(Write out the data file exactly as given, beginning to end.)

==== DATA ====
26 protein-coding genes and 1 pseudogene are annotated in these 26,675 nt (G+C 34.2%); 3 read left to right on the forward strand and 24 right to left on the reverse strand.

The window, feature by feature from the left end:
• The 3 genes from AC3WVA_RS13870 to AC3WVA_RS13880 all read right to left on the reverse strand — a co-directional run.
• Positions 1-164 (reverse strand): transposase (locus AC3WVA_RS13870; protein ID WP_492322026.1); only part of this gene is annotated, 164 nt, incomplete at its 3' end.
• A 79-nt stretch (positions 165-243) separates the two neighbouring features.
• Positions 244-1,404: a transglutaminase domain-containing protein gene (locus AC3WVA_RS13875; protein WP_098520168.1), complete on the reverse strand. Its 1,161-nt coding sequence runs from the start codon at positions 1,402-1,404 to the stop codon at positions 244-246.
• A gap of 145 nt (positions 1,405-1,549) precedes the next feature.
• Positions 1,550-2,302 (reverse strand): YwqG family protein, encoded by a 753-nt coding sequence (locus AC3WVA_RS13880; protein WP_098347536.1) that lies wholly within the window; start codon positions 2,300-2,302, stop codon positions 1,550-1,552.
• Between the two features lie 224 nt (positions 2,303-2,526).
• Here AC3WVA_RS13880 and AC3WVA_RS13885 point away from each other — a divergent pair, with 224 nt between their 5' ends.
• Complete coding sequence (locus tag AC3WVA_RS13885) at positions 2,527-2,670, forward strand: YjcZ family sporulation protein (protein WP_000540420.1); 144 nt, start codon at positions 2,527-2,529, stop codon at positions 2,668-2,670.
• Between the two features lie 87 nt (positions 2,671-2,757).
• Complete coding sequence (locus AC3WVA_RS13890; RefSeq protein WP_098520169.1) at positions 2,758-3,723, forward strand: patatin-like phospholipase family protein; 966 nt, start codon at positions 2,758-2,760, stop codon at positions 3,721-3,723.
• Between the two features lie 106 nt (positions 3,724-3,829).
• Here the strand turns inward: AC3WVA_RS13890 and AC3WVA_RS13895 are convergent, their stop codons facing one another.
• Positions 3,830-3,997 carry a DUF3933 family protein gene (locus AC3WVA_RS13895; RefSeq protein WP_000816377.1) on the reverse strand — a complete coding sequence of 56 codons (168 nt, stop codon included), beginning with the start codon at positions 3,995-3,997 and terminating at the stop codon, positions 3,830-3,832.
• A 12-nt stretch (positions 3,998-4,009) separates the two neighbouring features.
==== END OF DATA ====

26 protein-coding genes and 1 pseudogene are annotated in these 26,675 nt (G+C 34.2%); 3 read left to right on the forward strand and 24 right to left on the reverse strand.

The window, feature by feature from the left end:
• The 3 genes from AC3WVA_RS13870 to AC3WVA_RS13880 all read right to left on the reverse strand — a co-directional run.
• Positions 1-164 (reverse strand): transposase (locus AC3WVA_RS13870; protein ID WP_492322026.1); only part of this gene is annotated, 164 nt, incomplete at its 3' end.
• A 79-nt stretch (positions 165-243) separates the two neighbouring features.
• Positions 244-1,404: a transglutaminase domain-containing protein gene (locus AC3WVA_RS13875; protein WP_098520168.1), complete on the reverse strand. Its 1,161-nt coding sequence runs from the start codon at positions 1,402-1,404 to the stop codon at positions 244-246.
• A gap of 145 nt (positions 1,405-1,549) precedes the next feature.
• Positions 1,550-2,302 (reverse strand): YwqG family protein, encoded by a 753-nt coding sequence (locus AC3WVA_RS13880; protein WP_098347536.1) that lies wholly within the window; start codon positions 2,300-2,302, stop codon positions 1,550-1,552.
• Between the two features lie 224 nt (positions 2,303-2,526).
• Here AC3WVA_RS13880 and AC3WVA_RS13885 point away from each other — a divergent pair, with 224 nt between their 5' ends.
• Complete coding sequence (locus tag AC3WVA_RS13885) at positions 2,527-2,670, forward strand: YjcZ family sporulation protein (protein WP_000540420.1); 144 nt, start codon at positions 2,527-2,529, stop codon at positions 2,668-2,670.
• Between the two features lie 87 nt (positions 2,671-2,757).
• Complete coding sequence (locus AC3WVA_RS13890; RefSeq protein WP_098520169.1) at positions 2,758-3,723, forward strand: patatin-like phospholipase family protein; 966 nt, start codon at positions 2,758-2,760, stop codon at positions 3,721-3,723.
• Between the two features lie 106 nt (positions 3,724-3,829).
• Here the strand turns inward: AC3WVA_RS13890 and AC3WVA_RS13895 are convergent, their stop codons facing one another.
• Positions 3,830-3,997 carry a DUF3933 family protein gene (locus AC3WVA_RS13895; RefSeq protein WP_000816377.1) on the reverse strand — a complete coding sequence of 56 codons (168 nt, stop codon included), beginning with the start codon at positions 3,995-3,997 and terminating at the stop codon, positions 3,830-3,832.
• A 12-nt stretch (positions 3,998-4,009) separates the two neighbouring features.